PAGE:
Monday, 27 December 2010


“What the hell is it now?” asked Hubby as I came in from work, ran through the dining room and threw myself onto the sofa and buried my face into a silk cushion, my shoulders heaving.
“I’m a hopeless teacher”, I sobbed. Hubby diplomatically removed the silk cushion and replaced it with an old chenille one. The one the dog favours. Amorously.
“There, there love”, he said, passing me a bit of used, stiff tissue, “I’m sure you can’t be that bad”.
“You have no idea”, I hiccupped, “I’ve been observed so closely by so many people this week it’s unbelievable. Fred West wasn’t under as much scrutiny. He couldn’t have been. He was left alone long enough to top himself”.
Hubby heaved me off the sofa and guided me into the dining room. He plonked me onto a chair and poured me a sherry.
“Right. Tell me all about it”. I was about to, when Mags walked in.
“Coo-ee”, she called, “So, how did it go?” My blotchy face and puffy eyes spoke volumes.
“Ah”, she added, helping herself to the Harvey’s Bristol Ceam, “Not so well I take it?”
Tears started anew as I tried to explain the last couple of days. “And I’m so tired”, I sniffed, “It’s been such a drive every day and I’ve been in school by ten past seven for a week and I put so much effort into that bloody lesson. I can’t believe I was being formally observed. I mean, how hard can it be understand a ballad?”
Hubby shrugged his shoulders. Ok, so he was the wrong man to ask.
“What was the problem?” asked Mags, now emptying a bag of Sensations Peking Spare Rib crackers into a bowl, “Did you go with the Johnny Cash idea?” she munched.
It is no longer considered teaching these days if one just stands at the front of the class and spouts knowledge at kids. Reciting a poem, getting the children to open a poetry book, annotate the poem and then write their own is so last century. So, to illustrate the lyrical, story-telling form of a ballad, I downloaded a Johnny Cash number, had a Powerpoint slide show attempting to define what a ballad is, followed by an example of a ballad written by Robert Graves. After that, I read them a Christmas story with such expression and animation that I’d have given anyone on Jackanory a run for their money and then, having prepared the next task by already writing the four first stanzas of a ballad based on the story I’d read them, (these days referred to as differentiaton) all the little darlings had to do in turn was finish it off.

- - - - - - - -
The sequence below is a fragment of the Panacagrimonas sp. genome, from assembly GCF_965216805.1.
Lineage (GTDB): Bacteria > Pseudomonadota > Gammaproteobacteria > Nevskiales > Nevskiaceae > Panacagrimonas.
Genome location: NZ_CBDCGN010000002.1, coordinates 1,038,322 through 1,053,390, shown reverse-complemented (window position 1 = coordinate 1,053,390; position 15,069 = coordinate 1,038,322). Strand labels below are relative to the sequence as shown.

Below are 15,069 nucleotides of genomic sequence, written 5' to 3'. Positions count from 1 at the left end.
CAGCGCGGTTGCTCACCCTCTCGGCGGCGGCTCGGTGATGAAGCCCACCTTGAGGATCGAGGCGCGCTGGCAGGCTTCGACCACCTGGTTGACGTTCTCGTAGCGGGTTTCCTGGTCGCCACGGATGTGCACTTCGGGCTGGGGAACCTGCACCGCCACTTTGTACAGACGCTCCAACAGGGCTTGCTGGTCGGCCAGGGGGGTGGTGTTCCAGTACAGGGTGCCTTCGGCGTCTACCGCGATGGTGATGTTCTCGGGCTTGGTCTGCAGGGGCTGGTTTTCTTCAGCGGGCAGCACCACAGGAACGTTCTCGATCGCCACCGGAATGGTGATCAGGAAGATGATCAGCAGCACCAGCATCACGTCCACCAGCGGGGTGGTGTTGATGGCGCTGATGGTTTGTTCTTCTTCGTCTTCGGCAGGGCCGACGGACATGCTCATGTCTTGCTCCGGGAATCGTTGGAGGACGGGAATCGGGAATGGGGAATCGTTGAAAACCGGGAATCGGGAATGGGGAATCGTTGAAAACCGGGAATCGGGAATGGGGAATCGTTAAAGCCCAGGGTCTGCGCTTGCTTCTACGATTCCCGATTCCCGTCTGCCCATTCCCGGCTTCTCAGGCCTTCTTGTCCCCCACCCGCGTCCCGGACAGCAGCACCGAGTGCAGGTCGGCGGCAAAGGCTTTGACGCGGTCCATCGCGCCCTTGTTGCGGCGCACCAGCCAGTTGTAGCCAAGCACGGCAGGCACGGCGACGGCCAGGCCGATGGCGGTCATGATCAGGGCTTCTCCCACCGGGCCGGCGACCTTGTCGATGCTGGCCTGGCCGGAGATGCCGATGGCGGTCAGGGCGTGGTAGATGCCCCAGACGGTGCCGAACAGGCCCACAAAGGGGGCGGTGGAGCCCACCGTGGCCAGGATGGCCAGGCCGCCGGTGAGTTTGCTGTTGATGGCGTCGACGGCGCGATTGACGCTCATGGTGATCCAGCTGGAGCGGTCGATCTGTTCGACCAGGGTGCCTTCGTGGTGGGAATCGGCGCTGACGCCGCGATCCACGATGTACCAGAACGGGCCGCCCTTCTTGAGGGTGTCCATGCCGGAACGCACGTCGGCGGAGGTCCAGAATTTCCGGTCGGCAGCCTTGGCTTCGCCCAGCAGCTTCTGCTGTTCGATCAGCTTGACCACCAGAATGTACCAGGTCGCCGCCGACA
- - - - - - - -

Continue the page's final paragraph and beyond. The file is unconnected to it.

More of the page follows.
“What was the issue then?” crunched Mags.
I read my lesson observation notes, “Not all students engaged. I didn’t differentiate enough”. Hubby scratched his head. “Huh?”, he asked. Bless him. He went to school even longer ago than I, in the days where one was expected to sit up and shut up, else a bloody great big, hard, blackboard duster would be hurled in the general direction of your conk. He is also the Commander of a training establishment and, whilst he would never condone the blackboard duster method of discipline, neither is he into what he considers to be, namby-pamby ways.
“It’s such conflicting advice”, I said in a little voice, “On the one hand I was told that I’d been creative, well prepared and resourceful and the next that not everyone had got it. I was also advised that I’d done too much for them but yet that it was too difficult for some. Short of holding their pens and guiding their hands, I really don’t know what more I could do.”
Hubby kissed me and Mags hugged me and we polished off the crisps and most of the sherry. Two days later on my final day at my first placement school, I felt like Peter O’Toole in Goodbye Mr Chips. Who would have thought that I’d be so attached to Years 7, 8 and 9?
“Goodbye, my dear children” I started, “It has been a pleasure and a privilege to teach you. Make me proud by having high expectations of yourself and being successful as you move up through the school”.
“Cheers miss”, said one, until another, rather mortifyingly, started a Hip-hip-hooray chant. As they filed out of the door, one or two students held back. A little girl approached me with a hand made card, “Thanks Miss, I’ll really miss you”. In a civilised society, I would have given her a big hug, unfortunately all that was allowed was a thank you. Not even a shake of the hand. I’m not sure who was the most bereft.
A young boy, one of the ‘disengaged’, pressed a sheet of A4 into my hand. “My ballad Miss that you wanted us to write for homework. I hope you like it”. It had the theme of the book I’d read them, it rhymed, it told a story and it had several, four line stanzas. Where’s an official observer when you need one?

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